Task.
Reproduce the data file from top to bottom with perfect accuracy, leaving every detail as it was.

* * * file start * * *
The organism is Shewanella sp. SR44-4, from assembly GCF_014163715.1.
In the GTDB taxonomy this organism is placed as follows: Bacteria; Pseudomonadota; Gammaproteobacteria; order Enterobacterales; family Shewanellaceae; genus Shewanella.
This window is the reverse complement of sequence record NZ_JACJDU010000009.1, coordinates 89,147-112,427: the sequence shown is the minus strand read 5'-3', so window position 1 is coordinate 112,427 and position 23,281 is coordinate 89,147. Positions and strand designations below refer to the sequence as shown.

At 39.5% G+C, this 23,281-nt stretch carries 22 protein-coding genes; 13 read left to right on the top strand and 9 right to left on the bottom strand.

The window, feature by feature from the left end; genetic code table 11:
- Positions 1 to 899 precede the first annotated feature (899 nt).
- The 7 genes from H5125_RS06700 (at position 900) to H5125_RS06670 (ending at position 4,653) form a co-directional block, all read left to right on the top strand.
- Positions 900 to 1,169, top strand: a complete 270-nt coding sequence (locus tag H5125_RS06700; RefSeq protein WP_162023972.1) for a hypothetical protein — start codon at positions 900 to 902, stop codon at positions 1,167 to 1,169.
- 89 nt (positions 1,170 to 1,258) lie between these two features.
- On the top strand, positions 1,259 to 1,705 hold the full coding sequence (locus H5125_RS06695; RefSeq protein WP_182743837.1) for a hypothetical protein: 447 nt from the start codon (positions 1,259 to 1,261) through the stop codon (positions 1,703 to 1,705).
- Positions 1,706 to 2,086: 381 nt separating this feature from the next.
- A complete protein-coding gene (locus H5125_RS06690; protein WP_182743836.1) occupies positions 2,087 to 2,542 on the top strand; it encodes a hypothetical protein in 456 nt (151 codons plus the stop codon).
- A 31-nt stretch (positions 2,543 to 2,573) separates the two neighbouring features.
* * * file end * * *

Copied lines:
The organism is Shewanella sp. SR44-4, from assembly GCF_014163715.1.
In the GTDB taxonomy this organism is placed as follows: Bacteria; Pseudomonadota; Gammaproteobacteria; order Enterobacterales; family Shewanellaceae; genus Shewanella.
This window is the reverse complement of sequence record NZ_JACJDU010000009.1, coordinates 89,147-112,427: the sequence shown is the minus strand read 5'-3', so window position 1 is coordinate 112,427 and position 23,281 is coordinate 89,147. Positions and strand designations below refer to the sequence as shown.

At 39.5% G+C, this 23,281-nt stretch carries 22 protein-coding genes; 13 read left to right on the top strand and 9 right to left on the bottom strand.

The window, feature by feature from the left end; genetic code table 11:
- Positions 1 to 899 precede the first annotated feature (899 nt).
- The 7 genes from H5125_RS06700 (at position 900) to H5125_RS06670 (ending at position 4,653) form a co-directional block, all read left to right on the top strand.
- Positions 900 to 1,169, top strand: a complete 270-nt coding sequence (locus tag H5125_RS06700; RefSeq protein WP_162023972.1) for a hypothetical protein — start codon at positions 900 to 902, stop codon at positions 1,167 to 1,169.
- 89 nt (positions 1,170 to 1,258) lie between these two features.
- On the top strand, positions 1,259 to 1,705 hold the full coding sequence (locus H5125_RS06695; RefSeq protein WP_182743837.1) for a hypothetical protein: 447 nt from the start codon (positions 1,259 to 1,261) through the stop codon (positions 1,703 to 1,705).
- Positions 1,706 to 2,086: 381 nt separating this feature from the next.
- A complete protein-coding gene (locus H5125_RS06690; protein WP_182743836.1) occupies positions 2,087 to 2,542 on the top strand; it encodes a hypothetical protein in 456 nt (151 codons plus the stop codon).
- A 31-nt stretch (positions 2,543 to 2,573) separates the two neighbouring features.